In the lexicon of category theory, covariance and contravariance are properties of functors; unfortunately, it is the lower-index objects (covectors) that generically have pullbacks, which are contravariant, while the upper-index objects (vectors) instead have pushforwards, which are covariant. This terminological conflict may be avoided by calling contravariant functors "cofunctors"—in accord with the "covector" terminology, and continuing the tradition of treating vectors as the concept and covectors as the coconcept.
Hello,
I have a question regarding the contravarient transformation of vectors.
So the formula:
V'n = dx'n / dxm Vm
So in words, the nth basis vector in the ' frame of reference over the mth (where m is the summation term) basis vector in the original frame of reference times the mth...
Hey, so I've been studying some math on my own and I'm really confused by this one bit. I understand what contravariant components of a vector are, but I don't understand the ways in which they transform under a change of coordinate system.
For instance, let's say we have two coordinate...
Homework Statement
I am studying co- and contra- variant vectors and I found the video at youtube.com/watch?v=8vBfTyBPu-4 very useful. It discusses the slanted coordinate system above where the X, Y axes are at an angle of α. One can get the components of v either by dropping perpendiculars...
Please help.
I do understand the representation of a vector as: vi∂xi
I also understand the representation of a vector as: vidxi
So far, so good.
I do understand that when the basis transforms covariantly, the coordinates transform contravariantly, and v.v., etc.
Then, I study this thing...
I am currently coding a small application that reproduces the transport of a vector along a geodesic on a 2D sphere.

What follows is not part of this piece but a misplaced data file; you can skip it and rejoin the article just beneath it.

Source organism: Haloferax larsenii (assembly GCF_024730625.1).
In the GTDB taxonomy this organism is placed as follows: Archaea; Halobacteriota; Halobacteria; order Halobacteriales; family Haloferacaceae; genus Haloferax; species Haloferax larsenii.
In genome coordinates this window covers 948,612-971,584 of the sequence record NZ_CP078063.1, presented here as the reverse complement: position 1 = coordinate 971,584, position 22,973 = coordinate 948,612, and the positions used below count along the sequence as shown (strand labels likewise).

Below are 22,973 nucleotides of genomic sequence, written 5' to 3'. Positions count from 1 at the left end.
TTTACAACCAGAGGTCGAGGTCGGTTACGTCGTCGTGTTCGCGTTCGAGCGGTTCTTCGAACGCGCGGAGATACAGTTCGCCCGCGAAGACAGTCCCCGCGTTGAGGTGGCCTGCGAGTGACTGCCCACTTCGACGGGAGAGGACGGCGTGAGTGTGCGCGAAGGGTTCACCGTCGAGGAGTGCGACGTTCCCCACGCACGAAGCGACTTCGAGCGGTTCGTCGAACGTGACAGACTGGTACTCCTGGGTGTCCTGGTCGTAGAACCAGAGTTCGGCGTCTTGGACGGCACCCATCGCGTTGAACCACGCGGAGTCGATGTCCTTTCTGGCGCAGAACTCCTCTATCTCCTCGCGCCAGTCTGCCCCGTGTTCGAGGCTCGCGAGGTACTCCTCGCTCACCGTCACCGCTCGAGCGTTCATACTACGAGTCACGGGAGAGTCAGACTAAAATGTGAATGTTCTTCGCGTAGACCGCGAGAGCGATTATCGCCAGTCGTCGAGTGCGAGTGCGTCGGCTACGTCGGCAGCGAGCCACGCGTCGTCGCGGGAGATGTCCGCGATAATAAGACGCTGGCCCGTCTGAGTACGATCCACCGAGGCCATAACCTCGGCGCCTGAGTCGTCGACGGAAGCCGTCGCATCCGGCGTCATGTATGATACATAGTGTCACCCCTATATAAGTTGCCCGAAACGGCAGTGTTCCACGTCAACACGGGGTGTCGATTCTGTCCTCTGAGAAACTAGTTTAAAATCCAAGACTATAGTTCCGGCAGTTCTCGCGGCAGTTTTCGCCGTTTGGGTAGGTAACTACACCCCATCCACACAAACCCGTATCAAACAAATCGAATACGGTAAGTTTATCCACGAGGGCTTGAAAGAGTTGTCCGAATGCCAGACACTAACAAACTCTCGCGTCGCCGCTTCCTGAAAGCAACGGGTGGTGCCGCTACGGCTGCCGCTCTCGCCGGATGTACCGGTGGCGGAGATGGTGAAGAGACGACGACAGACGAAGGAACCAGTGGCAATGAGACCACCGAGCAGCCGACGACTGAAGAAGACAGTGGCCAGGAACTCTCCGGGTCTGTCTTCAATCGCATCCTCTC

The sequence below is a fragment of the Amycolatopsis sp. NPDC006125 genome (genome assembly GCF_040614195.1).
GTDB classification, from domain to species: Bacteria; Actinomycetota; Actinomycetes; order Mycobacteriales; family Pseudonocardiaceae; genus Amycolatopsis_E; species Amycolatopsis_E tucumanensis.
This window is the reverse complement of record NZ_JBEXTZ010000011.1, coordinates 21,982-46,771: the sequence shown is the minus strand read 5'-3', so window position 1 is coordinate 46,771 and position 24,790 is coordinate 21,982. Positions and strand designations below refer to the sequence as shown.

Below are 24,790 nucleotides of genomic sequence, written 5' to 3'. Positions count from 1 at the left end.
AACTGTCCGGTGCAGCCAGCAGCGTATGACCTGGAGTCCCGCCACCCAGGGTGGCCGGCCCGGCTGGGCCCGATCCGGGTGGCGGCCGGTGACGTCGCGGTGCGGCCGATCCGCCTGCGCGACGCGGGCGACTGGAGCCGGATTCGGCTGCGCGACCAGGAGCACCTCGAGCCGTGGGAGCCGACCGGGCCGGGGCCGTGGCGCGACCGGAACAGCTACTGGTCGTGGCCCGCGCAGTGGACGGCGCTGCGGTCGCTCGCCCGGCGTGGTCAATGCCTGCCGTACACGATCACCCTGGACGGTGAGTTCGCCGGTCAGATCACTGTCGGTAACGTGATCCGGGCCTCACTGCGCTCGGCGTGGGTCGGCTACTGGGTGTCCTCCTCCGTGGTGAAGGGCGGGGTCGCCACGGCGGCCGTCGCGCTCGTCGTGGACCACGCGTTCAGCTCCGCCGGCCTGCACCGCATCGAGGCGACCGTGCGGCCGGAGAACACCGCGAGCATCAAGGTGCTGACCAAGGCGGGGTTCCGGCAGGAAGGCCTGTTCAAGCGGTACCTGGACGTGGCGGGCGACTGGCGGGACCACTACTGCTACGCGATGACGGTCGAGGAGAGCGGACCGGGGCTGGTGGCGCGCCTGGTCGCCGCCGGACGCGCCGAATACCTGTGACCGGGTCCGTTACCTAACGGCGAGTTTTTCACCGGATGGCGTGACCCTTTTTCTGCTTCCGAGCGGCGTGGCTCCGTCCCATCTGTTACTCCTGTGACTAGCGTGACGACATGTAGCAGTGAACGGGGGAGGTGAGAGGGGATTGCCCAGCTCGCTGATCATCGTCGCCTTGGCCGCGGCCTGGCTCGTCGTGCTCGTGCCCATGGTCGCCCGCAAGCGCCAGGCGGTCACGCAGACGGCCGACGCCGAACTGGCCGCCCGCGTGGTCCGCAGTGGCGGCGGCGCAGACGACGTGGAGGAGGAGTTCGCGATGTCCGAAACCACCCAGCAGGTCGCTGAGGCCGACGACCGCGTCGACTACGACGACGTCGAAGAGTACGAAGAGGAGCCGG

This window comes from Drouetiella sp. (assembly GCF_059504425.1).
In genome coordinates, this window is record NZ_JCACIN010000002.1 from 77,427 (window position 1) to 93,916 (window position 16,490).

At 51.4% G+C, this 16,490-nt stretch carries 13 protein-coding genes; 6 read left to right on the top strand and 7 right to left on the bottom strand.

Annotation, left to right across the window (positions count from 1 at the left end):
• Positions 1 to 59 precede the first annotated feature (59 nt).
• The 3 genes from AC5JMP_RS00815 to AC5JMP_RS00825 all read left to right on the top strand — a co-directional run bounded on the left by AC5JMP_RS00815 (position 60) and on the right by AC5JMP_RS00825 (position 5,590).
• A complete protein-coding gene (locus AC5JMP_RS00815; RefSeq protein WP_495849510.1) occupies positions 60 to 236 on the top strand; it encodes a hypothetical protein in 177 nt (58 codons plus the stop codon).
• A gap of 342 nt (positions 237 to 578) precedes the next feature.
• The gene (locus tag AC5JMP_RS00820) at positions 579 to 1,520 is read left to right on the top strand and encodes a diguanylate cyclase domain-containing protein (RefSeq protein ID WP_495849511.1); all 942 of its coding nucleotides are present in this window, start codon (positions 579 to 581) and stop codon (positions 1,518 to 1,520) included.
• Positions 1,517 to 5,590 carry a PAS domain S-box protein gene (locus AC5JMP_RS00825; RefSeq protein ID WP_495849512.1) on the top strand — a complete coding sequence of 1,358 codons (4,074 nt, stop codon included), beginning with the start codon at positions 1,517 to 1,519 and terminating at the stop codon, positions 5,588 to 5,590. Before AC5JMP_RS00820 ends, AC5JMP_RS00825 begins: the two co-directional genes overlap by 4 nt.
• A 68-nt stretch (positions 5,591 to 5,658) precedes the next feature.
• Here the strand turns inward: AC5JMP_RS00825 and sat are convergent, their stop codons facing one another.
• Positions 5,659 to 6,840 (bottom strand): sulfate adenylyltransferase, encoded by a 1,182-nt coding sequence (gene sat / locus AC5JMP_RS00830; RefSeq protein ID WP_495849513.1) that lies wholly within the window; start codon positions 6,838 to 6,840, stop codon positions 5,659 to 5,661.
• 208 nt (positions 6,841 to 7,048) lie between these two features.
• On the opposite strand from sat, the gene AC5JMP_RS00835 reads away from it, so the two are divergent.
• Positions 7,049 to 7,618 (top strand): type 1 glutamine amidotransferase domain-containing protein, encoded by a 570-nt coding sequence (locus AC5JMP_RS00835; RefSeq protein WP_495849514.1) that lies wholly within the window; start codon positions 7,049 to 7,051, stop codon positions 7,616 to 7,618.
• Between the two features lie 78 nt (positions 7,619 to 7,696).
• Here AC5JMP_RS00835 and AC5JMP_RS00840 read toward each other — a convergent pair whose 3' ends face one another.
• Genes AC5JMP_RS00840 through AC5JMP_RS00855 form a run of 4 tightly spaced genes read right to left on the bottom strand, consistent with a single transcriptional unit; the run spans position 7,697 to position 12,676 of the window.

Here's a capture of this application :
You can see as pink vectors the vectors of curvilinear coordinates and in cyan the transported vector.
The transport of vector along...
This is (should be) a simple question, but I'm lost on a negative sign.
So you have ##D_m V_n = \partial_m V_n - \Gamma_{mn}^t V_t## with D_m the covariant derivative.
When trying to deduce the rule for a contravariant vector, however, apparently you end up with a plus sign on the gamma, and I'm...
I want ask another basic question related to this paper - http://www.tandfonline.com/doi/pdf/10.1080/16742834.2011.11446922
If I have basis vectors for a curvilinear coordinate system(Euclidean space) that are completely orthogonal to each other(basis vectors will change from point to point)...
I am still at the stage of trying to assimilate contravariant and covariant tensors, so my question probably has a simpler answer than I realize.
A covariant tensor is like a gradient, as its units increase when the coordinate units do. A contravariant tensor's components decrease when the...
Homework Statement
This is really 3 questions in one but I figure it can be grouped together:
1. The vector A = i xy + j (2y-z2) + k xz. is in rectangular coordinates (bold i,j,k denote unit vectors). Transform the vector to spherical coordinates in the unit vector basis.
2. Transform the...
Homework Statement
Hi I am reviewing the following document on tensor:
https://www.grc.nasa.gov/www/k-12/Numbers/Math/documents/Tensors_TM2002211716.pdf
Homework Equations
In the middle of page 27, the author says:
Now, using the covariant representation, the expression $$\vec V=\vec V^*$$...
Homework Statement
Given that ##x_\mu x^\mu = y_\mu y^\mu## under a Lorentz transform (##x^\mu \rightarrow y^\mu##, ##x_\mu \rightarrow y_\mu##), and that ##x^\mu \rightarrow y^\mu = \Lambda^\mu{}_\nu x^\nu##, show that ##x_\mu \rightarrow y_\mu = \Lambda_\mu{}^\nu x_\nu##.
Homework Equations...